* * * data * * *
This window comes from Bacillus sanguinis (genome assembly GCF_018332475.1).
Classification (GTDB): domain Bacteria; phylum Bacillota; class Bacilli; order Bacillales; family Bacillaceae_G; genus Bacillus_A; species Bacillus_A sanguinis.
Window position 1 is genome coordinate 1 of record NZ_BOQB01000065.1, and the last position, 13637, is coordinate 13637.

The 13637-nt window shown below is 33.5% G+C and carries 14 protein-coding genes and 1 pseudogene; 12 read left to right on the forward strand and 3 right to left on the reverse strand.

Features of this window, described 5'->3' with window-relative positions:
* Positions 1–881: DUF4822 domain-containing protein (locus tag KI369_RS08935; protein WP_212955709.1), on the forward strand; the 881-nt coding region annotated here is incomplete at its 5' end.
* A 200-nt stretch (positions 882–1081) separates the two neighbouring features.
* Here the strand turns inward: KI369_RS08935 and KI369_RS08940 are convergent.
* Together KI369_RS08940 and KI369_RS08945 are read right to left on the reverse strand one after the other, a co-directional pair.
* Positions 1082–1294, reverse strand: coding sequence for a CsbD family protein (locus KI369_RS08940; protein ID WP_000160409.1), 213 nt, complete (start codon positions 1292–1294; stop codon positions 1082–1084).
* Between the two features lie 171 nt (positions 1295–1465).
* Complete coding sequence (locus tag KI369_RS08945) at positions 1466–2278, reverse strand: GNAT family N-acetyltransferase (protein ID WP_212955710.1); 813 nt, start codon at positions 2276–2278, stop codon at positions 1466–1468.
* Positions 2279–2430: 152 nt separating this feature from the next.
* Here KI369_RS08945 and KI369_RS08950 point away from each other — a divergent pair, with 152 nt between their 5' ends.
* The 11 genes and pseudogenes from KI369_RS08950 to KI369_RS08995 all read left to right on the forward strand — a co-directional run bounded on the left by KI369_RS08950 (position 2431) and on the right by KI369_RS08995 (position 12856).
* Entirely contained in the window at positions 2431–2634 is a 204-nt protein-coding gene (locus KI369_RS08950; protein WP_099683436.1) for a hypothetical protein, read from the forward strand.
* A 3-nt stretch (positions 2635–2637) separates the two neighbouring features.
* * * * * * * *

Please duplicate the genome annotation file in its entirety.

This window comes from Bacillus sanguinis (genome assembly GCF_018332475.1).
Classification (GTDB): domain Bacteria; phylum Bacillota; class Bacilli; order Bacillales; family Bacillaceae_G; genus Bacillus_A; species Bacillus_A sanguinis.
Window position 1 is genome coordinate 1 of record NZ_BOQB01000065.1, and the last position, 13637, is coordinate 13637.

The 13637-nt window shown below is 33.5% G+C and carries 14 protein-coding genes and 1 pseudogene; 12 read left to right on the forward strand and 3 right to left on the reverse strand.

Features of this window, described 5'->3' with window-relative positions:
* Positions 1–881: DUF4822 domain-containing protein (locus tag KI369_RS08935; protein WP_212955709.1), on the forward strand; the 881-nt coding region annotated here is incomplete at its 5' end.
* A 200-nt stretch (positions 882–1081) separates the two neighbouring features.
* Here the strand turns inward: KI369_RS08935 and KI369_RS08940 are convergent.
* Together KI369_RS08940 and KI369_RS08945 are read right to left on the reverse strand one after the other, a co-directional pair.
* Positions 1082–1294, reverse strand: coding sequence for a CsbD family protein (locus KI369_RS08940; protein ID WP_000160409.1), 213 nt, complete (start codon positions 1292–1294; stop codon positions 1082–1084).
* Between the two features lie 171 nt (positions 1295–1465).
* Complete coding sequence (locus tag KI369_RS08945) at positions 1466–2278, reverse strand: GNAT family N-acetyltransferase (protein ID WP_212955710.1); 813 nt, start codon at positions 2276–2278, stop codon at positions 1466–1468.
* Positions 2279–2430: 152 nt separating this feature from the next.
* Here KI369_RS08945 and KI369_RS08950 point away from each other — a divergent pair, with 152 nt between their 5' ends.
* The 11 genes and pseudogenes from KI369_RS08950 to KI369_RS08995 all read left to right on the forward strand — a co-directional run bounded on the left by KI369_RS08950 (position 2431) and on the right by KI369_RS08995 (position 12856).
* Entirely contained in the window at positions 2431–2634 is a 204-nt protein-coding gene (locus KI369_RS08950; protein WP_099683436.1) for a hypothetical protein, read from the forward strand.
* A 3-nt stretch (positions 2635–2637) separates the two neighbouring features.